Idioms About Food That Will Make You a Real Italian

  • April 8, 2019

We all know that Italy is a great place where you can eat loads of super tasty and healthy food..BUT… did you know that in Italian there are so many idioms about food and drinks?

They are frequently used in everyday life, and if you know how to use them you will surprise all your Italian friends. To use them properly may be a bit hard, but with this short article I want to help you understand better how and when to use them.

Okay, let’s start our trip!

The first idiom I want to introduce is “Acqua in bocca“, which literally means “water in the mouth“. A bit weird, isn’t it? Well, when we tell a friend a secret and we want our friend to keep the secret and don’t tell it to anyone, we can say “Acqua in bocca”.

This idiom has a religious origin: it seems it was seen for the first time in 1760 on a newspaper called Gazzetta Veneta. There, an article reported that a girl asked for help to a priest on how avoid telling backbitings. The priest told her to keep water in her mouth every time she felt like she would say something bad about another person. Interesting, isn’t it?

“Giulia! Devo dirti una cosa… ma è un segreto!!

Va bene Laura, dimmi…

Ieri ho visto Luca a cena con una ragazza… che non era Maria… ma non dirlo a nessuno!! Acqua in bocca, mi raccomando!”

(Giulia! I must tell you something, but it’s a secret!!

Okay, Laura, tell me…

Yesterday I saw Luca having dinner with a girl..that wasn’t Maria..but don’t tell it to anyone! Keep the secret!!)

The second idiom is “Tutto fa brodo”, literally “everything makes a bouillon”, which would be, in proper English, “It’s all grist for my mill”We use this expression when we are extremely short of resources or when we want to say that everything can be useful for our purpose.

For example:

Ho venduto la macchina. Non ho fatto molti soldi, ma sai… tutto fa brodo!

(I sold my car. I didn’t make a lot of money’s all grist for my mill!)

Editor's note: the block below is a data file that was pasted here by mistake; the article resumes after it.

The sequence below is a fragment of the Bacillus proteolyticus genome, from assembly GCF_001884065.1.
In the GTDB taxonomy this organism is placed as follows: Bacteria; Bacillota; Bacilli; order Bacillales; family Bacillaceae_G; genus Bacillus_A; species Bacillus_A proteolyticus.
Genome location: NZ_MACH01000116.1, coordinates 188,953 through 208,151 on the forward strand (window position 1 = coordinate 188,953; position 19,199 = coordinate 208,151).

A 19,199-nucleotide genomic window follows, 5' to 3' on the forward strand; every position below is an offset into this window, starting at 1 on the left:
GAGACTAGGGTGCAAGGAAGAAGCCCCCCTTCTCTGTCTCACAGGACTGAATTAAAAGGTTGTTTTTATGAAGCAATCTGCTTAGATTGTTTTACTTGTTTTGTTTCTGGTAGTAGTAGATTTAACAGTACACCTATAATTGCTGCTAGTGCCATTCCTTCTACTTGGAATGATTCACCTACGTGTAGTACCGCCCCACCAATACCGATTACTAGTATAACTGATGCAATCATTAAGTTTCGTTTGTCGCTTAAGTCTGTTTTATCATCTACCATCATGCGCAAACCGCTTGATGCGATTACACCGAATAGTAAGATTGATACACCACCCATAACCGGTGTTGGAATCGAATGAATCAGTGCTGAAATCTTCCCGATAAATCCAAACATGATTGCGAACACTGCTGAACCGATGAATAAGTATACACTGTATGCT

This expression comes from rural times: usually a good broth is made with meat, but since it was very expensive, everything else was good to prepare the soup: from poorer parts of meat to leftovers of vegetables.

The third idiom is “Andare a tutta birra (beer)”. In this case we see that we use a drink, and not something to eat. Andare a tutta birra means walk extremely fast, or do something really fast.

This idiom comes most probably from the french “à toute bride (bridle)”, and it was misspelled and translated with the word “beer”.

“Sono proprio felice, Luca sta facendo la maratona a tutta birra!”

“I’m really happy, Luca is running the marathon really fast!”

The fourth idiom is again about drinks, but non-alcoholic one: milk! Non piangere sul latte versato (don’t cry over the spilled milk) is an expression which means that we don’t have to complain about what we did. What is done, is done, as we say in Italian (Quel che è fatto è fatto), and we can’t change the consequences of our actions, so better don’t complain and move forward!

This expression comes from older times, when milk was a quite expensive drink and once spilled, it would have been useless to get crazy.

“Non ho passato l’esame di matematica, adesso come farò? Dovrò studiare altri sei mesi per per quest’ esame… è terribile..e adesso come faccio??

Marco, è inutile piangere sul latte versato: mettiti a studiare e basta.”

“I haven’t passed the mathematics exam… what will I do now?? I must study other six months..that’s terrible, how will I make it??

Marco, don’t cry over the spilled milk: you must study harder and that’s all. “

The fifth and last expression is about onions and clothes. WHAT?? Oh yes, in Italian these two apparently far things go together: Vestirsi a cipolla (To dress like an onion) means to dress smartly. What does it mean? Well, for example, if we live in a place where in the morning is quite chilly, then during the day it gets quite warm and we must stay out all day, then we definitely need to vestirci a cipolla! Better to wear a short sleeves shirt and something warmer over it, then when it gets warmer we can avoid melting down under the sun because of too many, or too warm clothes:)

“Le previsioni dicono che domani sarà freddo al mattino ma caldo di pomeriggio… sarà meglio vestirsi a cipolla! “

“The forecasts say that tomorrow it will be cold in the morning but really warm in the afternoon… I think is better to dress properly not to be too hot or too cold!”

In conclusion, as you see there are so many expressions that are similar in different languages, and I believe this is really interesting and motivating to learn different languages.


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